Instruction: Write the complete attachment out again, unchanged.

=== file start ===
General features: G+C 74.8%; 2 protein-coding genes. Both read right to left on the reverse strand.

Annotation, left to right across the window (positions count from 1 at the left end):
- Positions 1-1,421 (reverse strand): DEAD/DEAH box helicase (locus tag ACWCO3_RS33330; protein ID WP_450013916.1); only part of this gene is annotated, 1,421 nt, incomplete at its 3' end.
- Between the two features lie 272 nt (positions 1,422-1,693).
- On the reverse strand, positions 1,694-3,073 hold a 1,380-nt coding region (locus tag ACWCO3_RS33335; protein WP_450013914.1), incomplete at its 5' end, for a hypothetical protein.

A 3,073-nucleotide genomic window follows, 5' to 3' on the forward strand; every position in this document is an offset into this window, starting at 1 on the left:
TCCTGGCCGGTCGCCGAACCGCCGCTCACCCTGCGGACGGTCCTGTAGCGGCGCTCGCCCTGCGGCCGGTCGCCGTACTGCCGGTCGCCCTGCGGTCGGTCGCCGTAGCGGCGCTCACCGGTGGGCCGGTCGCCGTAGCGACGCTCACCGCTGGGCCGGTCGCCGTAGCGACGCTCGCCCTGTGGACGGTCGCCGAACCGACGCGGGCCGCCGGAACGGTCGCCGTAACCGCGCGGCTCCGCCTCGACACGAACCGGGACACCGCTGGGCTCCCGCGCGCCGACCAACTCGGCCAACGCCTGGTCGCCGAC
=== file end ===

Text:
General features: G+C 74.8%; 2 protein-coding genes. Both read right to left on the reverse strand.

Annotation, left to right across the window (positions count from 1 at the left end):
- Positions 1-1,421 (reverse strand): DEAD/DEAH box helicase (locus tag ACWCO3_RS33330; protein ID WP_450013916.1); only part of this gene is annotated, 1,421 nt, incomplete at its 3' end.
- Between the two features lie 272 nt (positions 1,422-1,693).
- On the reverse strand, positions 1,694-3,073 hold a 1,380-nt coding region (locus tag ACWCO3_RS33335; protein WP_450013914.1), incomplete at its 5' end, for a hypothetical protein.

A 3,073-nucleotide genomic window follows, 5' to 3' on the forward strand; every position in this document is an offset into this window, starting at 1 on the left:
TCCTGGCCGGTCGCCGAACCGCCGCTCACCCTGCGGACGGTCCTGTAGCGGCGCTCGCCCTGCGGCCGGTCGCCGTACTGCCGGTCGCCCTGCGGTCGGTCGCCGTAGCGGCGCTCACCGGTGGGCCGGTCGCCGTAGCGACGCTCACCGCTGGGCCGGTCGCCGTAGCGACGCTCGCCCTGTGGACGGTCGCCGAACCGACGCGGGCCGCCGGAACGGTCGCCGTAACCGCGCGGCTCCGCCTCGACACGAACCGGGACACCGCTGGGCTCCCGCGCGCCGACCAACTCGGCCAACGCCTGGTCGCCGAC